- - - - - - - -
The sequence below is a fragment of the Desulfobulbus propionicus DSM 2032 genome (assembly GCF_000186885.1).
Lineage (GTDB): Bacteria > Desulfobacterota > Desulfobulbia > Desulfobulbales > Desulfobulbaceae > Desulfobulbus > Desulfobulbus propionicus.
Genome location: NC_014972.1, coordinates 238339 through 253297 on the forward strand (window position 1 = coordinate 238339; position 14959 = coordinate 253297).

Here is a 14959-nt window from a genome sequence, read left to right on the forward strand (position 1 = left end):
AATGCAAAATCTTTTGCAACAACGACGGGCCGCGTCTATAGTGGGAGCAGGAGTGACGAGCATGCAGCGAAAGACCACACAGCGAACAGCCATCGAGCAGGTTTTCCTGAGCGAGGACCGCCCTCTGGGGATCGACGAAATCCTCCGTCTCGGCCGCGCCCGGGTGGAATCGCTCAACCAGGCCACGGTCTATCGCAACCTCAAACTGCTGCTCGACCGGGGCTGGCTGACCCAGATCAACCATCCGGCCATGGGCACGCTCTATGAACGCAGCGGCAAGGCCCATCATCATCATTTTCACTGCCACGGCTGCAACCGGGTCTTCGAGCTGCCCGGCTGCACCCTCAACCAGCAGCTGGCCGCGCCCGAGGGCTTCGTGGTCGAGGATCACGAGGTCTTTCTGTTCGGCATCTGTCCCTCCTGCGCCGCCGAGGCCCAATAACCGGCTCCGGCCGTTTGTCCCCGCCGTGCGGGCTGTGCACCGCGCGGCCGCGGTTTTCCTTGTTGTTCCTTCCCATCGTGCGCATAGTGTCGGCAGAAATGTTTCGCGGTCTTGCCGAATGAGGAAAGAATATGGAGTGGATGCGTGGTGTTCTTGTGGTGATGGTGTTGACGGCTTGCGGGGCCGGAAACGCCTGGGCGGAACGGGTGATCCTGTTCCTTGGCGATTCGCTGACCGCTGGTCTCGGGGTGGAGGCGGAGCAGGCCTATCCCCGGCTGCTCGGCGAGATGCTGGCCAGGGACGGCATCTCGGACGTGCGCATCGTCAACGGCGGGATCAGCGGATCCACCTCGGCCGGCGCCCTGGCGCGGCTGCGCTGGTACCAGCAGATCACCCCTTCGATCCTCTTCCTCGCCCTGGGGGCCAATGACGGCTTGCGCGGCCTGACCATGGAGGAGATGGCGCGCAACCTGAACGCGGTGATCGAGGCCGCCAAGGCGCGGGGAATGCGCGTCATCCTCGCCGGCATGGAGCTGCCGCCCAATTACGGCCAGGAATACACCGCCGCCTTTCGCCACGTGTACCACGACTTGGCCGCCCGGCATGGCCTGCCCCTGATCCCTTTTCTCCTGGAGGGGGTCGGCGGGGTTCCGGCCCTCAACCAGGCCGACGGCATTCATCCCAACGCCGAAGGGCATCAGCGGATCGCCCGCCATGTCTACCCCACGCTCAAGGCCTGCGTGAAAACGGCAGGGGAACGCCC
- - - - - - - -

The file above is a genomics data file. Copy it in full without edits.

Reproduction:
The sequence below is a fragment of the Desulfobulbus propionicus DSM 2032 genome (assembly GCF_000186885.1).
Lineage (GTDB): Bacteria > Desulfobacterota > Desulfobulbia > Desulfobulbales > Desulfobulbaceae > Desulfobulbus > Desulfobulbus propionicus.
Genome location: NC_014972.1, coordinates 238339 through 253297 on the forward strand (window position 1 = coordinate 238339; position 14959 = coordinate 253297).

Here is a 14959-nt window from a genome sequence, read left to right on the forward strand (position 1 = left end):
AATGCAAAATCTTTTGCAACAACGACGGGCCGCGTCTATAGTGGGAGCAGGAGTGACGAGCATGCAGCGAAAGACCACACAGCGAACAGCCATCGAGCAGGTTTTCCTGAGCGAGGACCGCCCTCTGGGGATCGACGAAATCCTCCGTCTCGGCCGCGCCCGGGTGGAATCGCTCAACCAGGCCACGGTCTATCGCAACCTCAAACTGCTGCTCGACCGGGGCTGGCTGACCCAGATCAACCATCCGGCCATGGGCACGCTCTATGAACGCAGCGGCAAGGCCCATCATCATCATTTTCACTGCCACGGCTGCAACCGGGTCTTCGAGCTGCCCGGCTGCACCCTCAACCAGCAGCTGGCCGCGCCCGAGGGCTTCGTGGTCGAGGATCACGAGGTCTTTCTGTTCGGCATCTGTCCCTCCTGCGCCGCCGAGGCCCAATAACCGGCTCCGGCCGTTTGTCCCCGCCGTGCGGGCTGTGCACCGCGCGGCCGCGGTTTTCCTTGTTGTTCCTTCCCATCGTGCGCATAGTGTCGGCAGAAATGTTTCGCGGTCTTGCCGAATGAGGAAAGAATATGGAGTGGATGCGTGGTGTTCTTGTGGTGATGGTGTTGACGGCTTGCGGGGCCGGAAACGCCTGGGCGGAACGGGTGATCCTGTTCCTTGGCGATTCGCTGACCGCTGGTCTCGGGGTGGAGGCGGAGCAGGCCTATCCCCGGCTGCTCGGCGAGATGCTGGCCAGGGACGGCATCTCGGACGTGCGCATCGTCAACGGCGGGATCAGCGGATCCACCTCGGCCGGCGCCCTGGCGCGGCTGCGCTGGTACCAGCAGATCACCCCTTCGATCCTCTTCCTCGCCCTGGGGGCCAATGACGGCTTGCGCGGCCTGACCATGGAGGAGATGGCGCGCAACCTGAACGCGGTGATCGAGGCCGCCAAGGCGCGGGGAATGCGCGTCATCCTCGCCGGCATGGAGCTGCCGCCCAATTACGGCCAGGAATACACCGCCGCCTTTCGCCACGTGTACCACGACTTGGCCGCCCGGCATGGCCTGCCCCTGATCCCTTTTCTCCTGGAGGGGGTCGGCGGGGTTCCGGCCCTCAACCAGGCCGACGGCATTCATCCCAACGCCGAAGGGCATCAGCGGATCGCCCGCCATGTCTACCCCACGCTCAAGGCCTGCGTGAAAACGGCAGGGGAACGCCC